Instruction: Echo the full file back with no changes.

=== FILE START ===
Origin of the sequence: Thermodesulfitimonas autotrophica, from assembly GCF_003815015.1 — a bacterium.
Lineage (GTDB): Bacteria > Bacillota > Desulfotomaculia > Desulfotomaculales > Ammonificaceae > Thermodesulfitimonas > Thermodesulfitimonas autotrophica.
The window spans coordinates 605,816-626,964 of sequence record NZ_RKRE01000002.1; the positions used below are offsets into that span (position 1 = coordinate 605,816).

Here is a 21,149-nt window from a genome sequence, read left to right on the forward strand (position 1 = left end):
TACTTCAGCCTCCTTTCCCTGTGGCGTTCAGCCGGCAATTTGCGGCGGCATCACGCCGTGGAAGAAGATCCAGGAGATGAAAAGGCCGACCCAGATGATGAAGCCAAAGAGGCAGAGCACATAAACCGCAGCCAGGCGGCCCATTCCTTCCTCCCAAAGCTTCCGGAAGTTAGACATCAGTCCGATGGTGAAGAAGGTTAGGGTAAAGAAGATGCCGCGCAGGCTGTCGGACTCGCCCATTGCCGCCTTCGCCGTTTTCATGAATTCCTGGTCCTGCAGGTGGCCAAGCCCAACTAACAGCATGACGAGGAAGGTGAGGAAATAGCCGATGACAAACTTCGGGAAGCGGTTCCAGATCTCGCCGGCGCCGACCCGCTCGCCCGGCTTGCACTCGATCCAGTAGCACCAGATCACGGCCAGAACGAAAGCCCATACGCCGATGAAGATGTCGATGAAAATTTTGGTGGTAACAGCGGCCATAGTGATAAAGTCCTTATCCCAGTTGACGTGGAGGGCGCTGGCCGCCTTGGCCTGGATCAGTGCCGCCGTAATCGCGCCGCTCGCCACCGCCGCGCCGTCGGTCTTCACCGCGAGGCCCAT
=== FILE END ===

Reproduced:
Origin of the sequence: Thermodesulfitimonas autotrophica, from assembly GCF_003815015.1 — a bacterium.
Lineage (GTDB): Bacteria > Bacillota > Desulfotomaculia > Desulfotomaculales > Ammonificaceae > Thermodesulfitimonas > Thermodesulfitimonas autotrophica.
The window spans coordinates 605,816-626,964 of sequence record NZ_RKRE01000002.1; the positions used below are offsets into that span (position 1 = coordinate 605,816).

Here is a 21,149-nt window from a genome sequence, read left to right on the forward strand (position 1 = left end):
TACTTCAGCCTCCTTTCCCTGTGGCGTTCAGCCGGCAATTTGCGGCGGCATCACGCCGTGGAAGAAGATCCAGGAGATGAAAAGGCCGACCCAGATGATGAAGCCAAAGAGGCAGAGCACATAAACCGCAGCCAGGCGGCCCATTCCTTCCTCCCAAAGCTTCCGGAAGTTAGACATCAGTCCGATGGTGAAGAAGGTTAGGGTAAAGAAGATGCCGCGCAGGCTGTCGGACTCGCCCATTGCCGCCTTCGCCGTTTTCATGAATTCCTGGTCCTGCAGGTGGCCAAGCCCAACTAACAGCATGACGAGGAAGGTGAGGAAATAGCCGATGACAAACTTCGGGAAGCGGTTCCAGATCTCGCCGGCGCCGACCCGCTCGCCCGGCTTGCACTCGATCCAGTAGCACCAGATCACGGCCAGAACGAAAGCCCATACGCCGATGAAGATGTCGATGAAAATTTTGGTGGTAACAGCGGCCATAGTGATAAAGTCCTTATCCCAGTTGACGTGGAGGGCGCTGGCCGCCTTGGCCTGGATCAGTGCCGCCGTAATCGCGCCGCTCGCCACCGCCGCGCCGTCGGTCTTCACCGCGAGGCCCAT